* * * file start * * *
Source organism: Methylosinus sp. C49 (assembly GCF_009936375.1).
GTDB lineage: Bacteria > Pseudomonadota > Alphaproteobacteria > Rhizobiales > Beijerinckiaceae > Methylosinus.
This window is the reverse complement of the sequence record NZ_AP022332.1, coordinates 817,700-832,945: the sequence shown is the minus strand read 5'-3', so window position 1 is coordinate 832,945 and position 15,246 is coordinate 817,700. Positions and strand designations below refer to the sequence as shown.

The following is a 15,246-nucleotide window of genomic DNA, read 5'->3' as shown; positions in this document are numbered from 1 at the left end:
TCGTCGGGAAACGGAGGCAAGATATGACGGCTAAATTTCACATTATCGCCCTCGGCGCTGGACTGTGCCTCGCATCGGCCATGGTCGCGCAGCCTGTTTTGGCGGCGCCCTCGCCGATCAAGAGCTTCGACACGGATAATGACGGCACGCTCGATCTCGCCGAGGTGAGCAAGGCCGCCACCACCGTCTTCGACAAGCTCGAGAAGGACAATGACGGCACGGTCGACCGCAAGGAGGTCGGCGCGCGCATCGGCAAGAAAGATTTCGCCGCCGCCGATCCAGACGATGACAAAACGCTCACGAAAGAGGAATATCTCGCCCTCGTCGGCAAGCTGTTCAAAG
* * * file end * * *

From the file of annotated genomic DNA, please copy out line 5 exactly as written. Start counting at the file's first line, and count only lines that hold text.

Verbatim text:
TCGTCGGGAAACGGAGGCAAGATATGACGGCTAAATTTCACATTATCGCCCTCGGCGCTGGACTGTGCCTCGCATCGGCCATGGTCGCGCAGCCTGTTTTGGCGGCGCCCTCGCCGATCAAGAGCTTCGACACGGATAATGACGGCACGCTCGATCTCGCCGAGGTGAGCAAGGCCGCCACCACCGTCTTCGACAAGCTCGAGAAGGACAATGACGGCACGGTCGACCGCAAGGAGGTCGGCGCGCGCATCGGCAAGAAAGATTTCGCCGCCGCCGATCCAGACGATGACAAAACGCTCACGAAAGAGGAATATCTCGCCCTCGTCGGCAAGCTGTTCAAAG